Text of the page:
Let's preface this post by stating the obvious that's it's way to early to make any firm predictions. A month, much less 14, can be an eternity in politics.
That said, Michael Barone over at the Washington Examiner has some interesting numbers and historical facts to take a look at:
Currently Real Clear Politics reports that Democrats lead Republicans by only 41%-39% in the generic ballot. But there’s a clear difference between the results shown by pollster Scott Rasmussen, who limits his surveys to those he determines to be likely voters, and other pollsters. Rasmussen currently shows Republicans leading 42%-38%...Now comes political scientist Andrew Gelman, on the 538.com blog run by the Obama enthusiast and gifted numbers cruncher Nate Silver, saying that the generic polls suggest that Republicans could recapture a House majority in 2010. I have noticed that over the years generic vote questions have tended to understate the ultimate Republican percentage of the popular vote for the House; Gelman says his research indicates “the out-party consistently outperforms the generic polls.” Gelman says that in current generic polls Democrats get 52% of the two-party vote, comparable to what they got in 1946, 1994 and 1998—all years in which Republicans got more popular votes and won more House seats than Democrats.......Ronald Reagan’s Republicans and Bill Clinton’s Democrats lost more seats in year 2 than in year 6; only George W. Bush of the presidents of the last 30 years saw his party do worse in year 6 than year 2. Reagan’s Republicans suffered from recession and high unemployment; Clinton’s Democrats suffered from liberal overreach. Both factors could—not necessarily will, but could—work against Barack Obama’s Democrats next year.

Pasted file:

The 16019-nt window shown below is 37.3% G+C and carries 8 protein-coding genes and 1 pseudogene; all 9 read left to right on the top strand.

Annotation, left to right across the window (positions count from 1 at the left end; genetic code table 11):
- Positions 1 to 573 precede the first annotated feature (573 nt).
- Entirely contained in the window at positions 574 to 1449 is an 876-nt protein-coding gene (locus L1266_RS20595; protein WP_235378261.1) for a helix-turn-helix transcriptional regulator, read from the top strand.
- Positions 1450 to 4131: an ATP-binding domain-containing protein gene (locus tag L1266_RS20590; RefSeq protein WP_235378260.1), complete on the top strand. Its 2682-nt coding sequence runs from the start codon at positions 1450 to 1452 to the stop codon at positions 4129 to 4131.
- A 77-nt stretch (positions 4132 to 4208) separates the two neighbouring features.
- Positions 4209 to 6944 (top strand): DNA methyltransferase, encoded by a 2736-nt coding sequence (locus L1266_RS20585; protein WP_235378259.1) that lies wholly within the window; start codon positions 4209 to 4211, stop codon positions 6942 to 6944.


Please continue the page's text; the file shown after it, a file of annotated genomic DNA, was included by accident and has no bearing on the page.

Again, it's early, but those are facts. And they show that the GOP is likely to have a tremendous opportunity next year. The trick is not to blow the opportunity. Use it to paint a clear contrast between yourself and what the public is rebelling against. read more »